Cynthia Bertelsen’s blog, Gherkins & Tomatoes is filled with exquisite musings on food and history, along with gorgeous photography. She is the author of Mushroom: A Global History, and is now working on a history of cookbooks, which should be amazing. Her posts always make me think about the history of food in new ways. Shanna Koeningsdorf Ward is not working on a writing project, as far as I know, but her blog, Curls and Carrots, is always filled with photos of delicious dishes she has prepared, often with the help of her two adorable children. I am curious how she pulls it all off—constant cooking and baking, photography, and keeping two children amused and photo-ready—perhaps she’ll tell us how she does it.

OK. Now we’re done. I hope you enjoyed the tour.  Watch your step as you exit–you never know when a crazed blogger might jump out to tag you.

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12 thoughts on “Blog Tour: Tag You’re It, or Hide and Seek?

  1. Enjoyed the insight into your work, Merril! And it’s good to know that in this digital age that I’m not the only one who still scribbles on a legal pad.
    As for that feline, I also had one that would pull out any bookmark he could get his teeth on. I always imagined him chuckling diabolically as he cast it aside 🙂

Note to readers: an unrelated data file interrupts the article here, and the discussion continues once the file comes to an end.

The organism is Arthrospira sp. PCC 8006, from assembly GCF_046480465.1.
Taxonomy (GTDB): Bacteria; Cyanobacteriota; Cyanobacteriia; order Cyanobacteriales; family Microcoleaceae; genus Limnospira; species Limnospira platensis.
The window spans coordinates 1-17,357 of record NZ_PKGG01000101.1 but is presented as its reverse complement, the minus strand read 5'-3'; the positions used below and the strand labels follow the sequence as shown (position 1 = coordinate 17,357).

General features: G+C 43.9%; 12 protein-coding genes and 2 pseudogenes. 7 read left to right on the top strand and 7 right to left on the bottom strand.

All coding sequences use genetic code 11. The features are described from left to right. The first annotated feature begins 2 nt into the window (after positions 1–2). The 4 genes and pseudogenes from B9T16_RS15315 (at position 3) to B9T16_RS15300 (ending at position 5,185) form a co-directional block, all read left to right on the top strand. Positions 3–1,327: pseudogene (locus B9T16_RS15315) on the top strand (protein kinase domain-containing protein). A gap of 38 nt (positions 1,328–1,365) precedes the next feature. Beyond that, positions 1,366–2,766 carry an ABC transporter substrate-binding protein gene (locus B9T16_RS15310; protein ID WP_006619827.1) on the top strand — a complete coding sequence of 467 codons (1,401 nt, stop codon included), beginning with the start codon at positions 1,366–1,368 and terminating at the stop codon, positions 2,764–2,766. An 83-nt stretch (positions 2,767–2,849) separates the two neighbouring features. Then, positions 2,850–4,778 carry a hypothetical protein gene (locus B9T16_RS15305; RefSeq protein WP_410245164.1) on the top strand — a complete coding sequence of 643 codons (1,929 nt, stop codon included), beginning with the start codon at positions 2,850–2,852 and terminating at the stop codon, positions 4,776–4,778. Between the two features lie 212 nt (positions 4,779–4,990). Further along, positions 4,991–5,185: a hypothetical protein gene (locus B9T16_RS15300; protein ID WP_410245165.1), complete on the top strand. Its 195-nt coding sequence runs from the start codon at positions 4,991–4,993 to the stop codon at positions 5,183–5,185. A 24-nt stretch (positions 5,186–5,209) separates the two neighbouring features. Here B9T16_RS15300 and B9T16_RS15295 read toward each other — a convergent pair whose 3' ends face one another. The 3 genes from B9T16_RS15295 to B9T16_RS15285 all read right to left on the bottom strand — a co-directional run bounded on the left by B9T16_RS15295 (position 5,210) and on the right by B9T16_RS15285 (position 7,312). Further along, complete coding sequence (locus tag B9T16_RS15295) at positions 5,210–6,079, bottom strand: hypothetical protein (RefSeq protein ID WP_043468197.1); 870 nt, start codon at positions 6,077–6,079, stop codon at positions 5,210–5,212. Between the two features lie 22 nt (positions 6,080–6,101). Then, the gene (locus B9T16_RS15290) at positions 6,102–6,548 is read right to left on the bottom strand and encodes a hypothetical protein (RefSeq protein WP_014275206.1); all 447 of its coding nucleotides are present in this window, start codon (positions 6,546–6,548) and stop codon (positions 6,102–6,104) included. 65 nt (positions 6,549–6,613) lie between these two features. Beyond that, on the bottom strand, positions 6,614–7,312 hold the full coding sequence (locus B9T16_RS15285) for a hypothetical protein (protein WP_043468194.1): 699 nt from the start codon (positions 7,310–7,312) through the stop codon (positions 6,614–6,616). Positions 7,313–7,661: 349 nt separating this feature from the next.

2. Thanks, Traci! My daughters and I all have obsessions with office products. I love legal pads.
    We have two cats–this one is my baby. He likes to chew on odd things, but not a diabolical thought in his head. He probably thinks he’s helping me somehow–you know, by making me focus on him instead of my work. 🙂

  3. I enjoyed reading more about your writing process and what you write about. It’s interesting that American Food History is becoming very popular and in vogue, just as you are expanding your writing niche. Will your focus on American food history be on the cooking, the farming and procuring of the food, or both? Food preparation was once a “women’s” role but has expanded to men; I see how this topic can be fascinating from a sociological perspective. As for legal pads, I love them. They are a necessity for any writer! I am even know to (gasp!) send frequent, hand-written notes to friends. The power of the (literal) pen is still here in a technological era. You are clearly a very accomplished professional. I appreciate you sharing your work with me, and I am deeply grateful for the generous mention. Enjoy your day, Merrill. I hope it includes: chocolate, red wine and (of course) some legal pad action.